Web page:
In the latest issue of Pulse, we are looking at the campaigns that urge patients to ‘go see your GP’ – even when it is clinically inappropriate.

It centres around Public Health England’s endorsement of the ‘Heart Age Test’, which instructs all patients over the age of 30 to go see their GP, nurse or pharmacist if they don’t know their blood pressure or cholesterol levels. We investigate the anatomy of the campaigns, looking at the charities and pharmaceutical companies behind them, and ask whether they are taking attention away from disease areas that need greater awareness.

We also investigate the failure of the Government’s flagship seven-day GP access policy. It is being rolled out across the country this month, yet a Pulse freedom of information request reveals that one in four evening and weekend appointments are unfilled. In one CCG, only 3% of Sunday appointments are filled.

The head of the GP partnership review, Dr Nigel Watson, spoke exclusively to us before the publication of his interim report, telling us that his group is focusing on making partnerships more flexible, removing last-man-standing liabilities and ensuring that partners’ pay reflects the extra responsibilities they have above their salaried counterparts.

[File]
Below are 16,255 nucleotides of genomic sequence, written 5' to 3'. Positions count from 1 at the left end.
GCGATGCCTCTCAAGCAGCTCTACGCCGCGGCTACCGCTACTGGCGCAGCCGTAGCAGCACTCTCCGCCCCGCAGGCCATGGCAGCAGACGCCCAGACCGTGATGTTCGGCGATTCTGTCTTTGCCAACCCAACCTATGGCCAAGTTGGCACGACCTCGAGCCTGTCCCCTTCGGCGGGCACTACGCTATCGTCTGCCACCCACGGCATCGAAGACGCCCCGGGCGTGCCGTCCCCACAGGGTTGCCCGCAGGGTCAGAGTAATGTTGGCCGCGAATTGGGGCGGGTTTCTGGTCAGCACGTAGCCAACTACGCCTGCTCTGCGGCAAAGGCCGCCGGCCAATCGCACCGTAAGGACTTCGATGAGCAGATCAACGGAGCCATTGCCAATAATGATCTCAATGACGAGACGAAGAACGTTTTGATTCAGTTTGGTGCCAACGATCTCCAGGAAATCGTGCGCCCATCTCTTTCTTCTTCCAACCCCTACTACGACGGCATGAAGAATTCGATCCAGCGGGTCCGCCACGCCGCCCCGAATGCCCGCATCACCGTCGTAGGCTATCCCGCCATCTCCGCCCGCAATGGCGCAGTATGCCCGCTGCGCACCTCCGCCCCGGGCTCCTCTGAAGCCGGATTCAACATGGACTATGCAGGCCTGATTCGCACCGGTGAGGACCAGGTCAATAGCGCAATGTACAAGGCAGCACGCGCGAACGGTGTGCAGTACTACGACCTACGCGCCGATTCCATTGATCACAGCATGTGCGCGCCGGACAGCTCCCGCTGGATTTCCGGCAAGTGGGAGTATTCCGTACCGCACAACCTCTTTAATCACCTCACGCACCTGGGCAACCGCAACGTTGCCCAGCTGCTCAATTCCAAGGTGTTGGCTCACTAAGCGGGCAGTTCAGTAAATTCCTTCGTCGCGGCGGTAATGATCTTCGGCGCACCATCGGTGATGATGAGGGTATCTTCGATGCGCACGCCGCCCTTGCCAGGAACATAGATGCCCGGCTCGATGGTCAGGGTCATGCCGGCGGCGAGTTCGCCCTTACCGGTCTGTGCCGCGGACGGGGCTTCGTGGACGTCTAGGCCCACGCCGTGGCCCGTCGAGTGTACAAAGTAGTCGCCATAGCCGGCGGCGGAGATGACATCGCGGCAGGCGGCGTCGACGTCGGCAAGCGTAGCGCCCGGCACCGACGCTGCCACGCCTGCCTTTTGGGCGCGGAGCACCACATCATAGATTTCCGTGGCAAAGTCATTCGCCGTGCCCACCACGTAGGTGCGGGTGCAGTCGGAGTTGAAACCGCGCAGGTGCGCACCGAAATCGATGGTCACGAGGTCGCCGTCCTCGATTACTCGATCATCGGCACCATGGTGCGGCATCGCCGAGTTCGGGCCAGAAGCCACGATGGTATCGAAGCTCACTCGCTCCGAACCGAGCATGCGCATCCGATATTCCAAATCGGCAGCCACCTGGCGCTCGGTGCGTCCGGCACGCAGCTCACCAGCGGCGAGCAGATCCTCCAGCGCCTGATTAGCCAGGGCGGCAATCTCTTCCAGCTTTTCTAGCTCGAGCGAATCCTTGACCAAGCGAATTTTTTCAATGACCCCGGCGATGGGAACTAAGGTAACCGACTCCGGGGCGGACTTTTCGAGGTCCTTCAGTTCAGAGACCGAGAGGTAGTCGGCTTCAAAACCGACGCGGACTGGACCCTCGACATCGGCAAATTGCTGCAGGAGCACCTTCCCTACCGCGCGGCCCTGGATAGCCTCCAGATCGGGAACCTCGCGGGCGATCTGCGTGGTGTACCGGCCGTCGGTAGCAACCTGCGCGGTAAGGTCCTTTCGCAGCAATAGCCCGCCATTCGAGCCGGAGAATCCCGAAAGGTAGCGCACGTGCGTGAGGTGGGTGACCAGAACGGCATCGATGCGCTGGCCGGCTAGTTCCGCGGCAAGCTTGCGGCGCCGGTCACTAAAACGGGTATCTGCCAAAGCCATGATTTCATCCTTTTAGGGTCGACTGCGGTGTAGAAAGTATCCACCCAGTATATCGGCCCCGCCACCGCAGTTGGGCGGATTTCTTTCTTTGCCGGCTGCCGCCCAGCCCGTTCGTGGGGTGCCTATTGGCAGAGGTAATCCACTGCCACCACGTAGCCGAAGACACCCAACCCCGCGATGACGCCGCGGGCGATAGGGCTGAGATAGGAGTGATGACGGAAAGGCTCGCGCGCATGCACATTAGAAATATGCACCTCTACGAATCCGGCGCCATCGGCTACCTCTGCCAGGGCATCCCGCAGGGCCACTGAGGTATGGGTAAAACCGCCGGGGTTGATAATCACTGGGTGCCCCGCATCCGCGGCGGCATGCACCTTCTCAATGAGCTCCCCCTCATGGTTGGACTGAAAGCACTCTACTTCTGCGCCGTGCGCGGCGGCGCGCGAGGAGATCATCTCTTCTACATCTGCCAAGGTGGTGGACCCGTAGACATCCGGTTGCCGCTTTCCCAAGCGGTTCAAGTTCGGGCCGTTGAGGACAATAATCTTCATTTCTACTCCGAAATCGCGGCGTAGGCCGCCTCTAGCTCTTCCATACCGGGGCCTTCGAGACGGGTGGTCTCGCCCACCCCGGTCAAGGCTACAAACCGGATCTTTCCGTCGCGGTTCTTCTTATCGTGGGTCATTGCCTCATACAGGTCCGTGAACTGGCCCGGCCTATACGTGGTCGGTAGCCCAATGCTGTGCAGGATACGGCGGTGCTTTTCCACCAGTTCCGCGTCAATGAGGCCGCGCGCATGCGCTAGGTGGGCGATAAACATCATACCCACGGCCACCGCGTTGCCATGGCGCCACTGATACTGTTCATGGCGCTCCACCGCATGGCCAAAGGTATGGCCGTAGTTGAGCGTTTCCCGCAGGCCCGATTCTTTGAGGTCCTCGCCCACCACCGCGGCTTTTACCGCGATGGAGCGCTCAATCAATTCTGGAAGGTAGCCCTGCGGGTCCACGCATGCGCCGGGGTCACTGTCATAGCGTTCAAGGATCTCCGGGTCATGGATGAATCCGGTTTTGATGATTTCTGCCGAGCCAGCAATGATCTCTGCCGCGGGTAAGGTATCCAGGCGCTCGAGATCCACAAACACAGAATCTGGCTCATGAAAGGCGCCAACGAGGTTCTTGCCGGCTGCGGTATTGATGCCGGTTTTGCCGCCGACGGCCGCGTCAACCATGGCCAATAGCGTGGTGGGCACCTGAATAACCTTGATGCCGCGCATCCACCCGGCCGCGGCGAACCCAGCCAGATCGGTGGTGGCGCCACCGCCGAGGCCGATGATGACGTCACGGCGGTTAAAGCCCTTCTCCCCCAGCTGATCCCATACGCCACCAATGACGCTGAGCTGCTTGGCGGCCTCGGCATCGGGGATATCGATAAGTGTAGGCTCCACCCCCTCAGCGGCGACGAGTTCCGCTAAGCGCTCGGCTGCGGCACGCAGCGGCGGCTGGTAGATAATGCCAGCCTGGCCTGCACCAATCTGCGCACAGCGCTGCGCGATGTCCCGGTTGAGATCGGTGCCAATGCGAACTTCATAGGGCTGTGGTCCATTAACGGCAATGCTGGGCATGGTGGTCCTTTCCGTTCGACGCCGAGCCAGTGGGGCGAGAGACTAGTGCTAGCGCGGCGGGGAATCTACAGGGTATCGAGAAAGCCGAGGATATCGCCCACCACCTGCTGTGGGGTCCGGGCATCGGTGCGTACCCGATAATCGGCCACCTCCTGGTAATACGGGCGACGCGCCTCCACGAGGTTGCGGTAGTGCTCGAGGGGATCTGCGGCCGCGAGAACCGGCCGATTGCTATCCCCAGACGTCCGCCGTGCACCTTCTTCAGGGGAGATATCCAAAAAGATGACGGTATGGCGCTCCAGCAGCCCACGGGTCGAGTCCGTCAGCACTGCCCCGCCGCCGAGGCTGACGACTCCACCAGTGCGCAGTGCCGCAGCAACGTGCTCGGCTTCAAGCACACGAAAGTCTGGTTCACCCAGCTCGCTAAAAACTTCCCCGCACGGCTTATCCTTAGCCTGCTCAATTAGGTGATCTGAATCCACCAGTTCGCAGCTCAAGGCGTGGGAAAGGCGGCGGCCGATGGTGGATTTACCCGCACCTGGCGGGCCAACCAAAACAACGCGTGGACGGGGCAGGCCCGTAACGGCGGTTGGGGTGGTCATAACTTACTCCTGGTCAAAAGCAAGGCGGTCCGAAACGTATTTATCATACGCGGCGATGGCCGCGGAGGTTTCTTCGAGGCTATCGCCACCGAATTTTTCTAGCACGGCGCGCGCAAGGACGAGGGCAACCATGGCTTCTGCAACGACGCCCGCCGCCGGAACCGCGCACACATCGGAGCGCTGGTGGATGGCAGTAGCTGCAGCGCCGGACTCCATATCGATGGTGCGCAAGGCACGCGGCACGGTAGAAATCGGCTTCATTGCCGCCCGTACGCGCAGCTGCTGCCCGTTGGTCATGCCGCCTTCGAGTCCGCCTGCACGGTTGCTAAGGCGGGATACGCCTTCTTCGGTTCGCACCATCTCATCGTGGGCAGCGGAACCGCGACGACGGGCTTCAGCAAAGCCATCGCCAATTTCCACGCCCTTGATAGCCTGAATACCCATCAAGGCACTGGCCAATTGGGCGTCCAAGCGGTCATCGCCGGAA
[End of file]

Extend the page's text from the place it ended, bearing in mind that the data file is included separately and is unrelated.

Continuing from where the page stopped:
The clinical section looks at key questions on vertigo, our ‘How to spot zebras’ series this month focuses on carcinoid syndrome and we examine challenges in gastroenterology.

Copperfield can suffer fools no longer, while Dr Zoe Norris gears herself up for the annual flu race.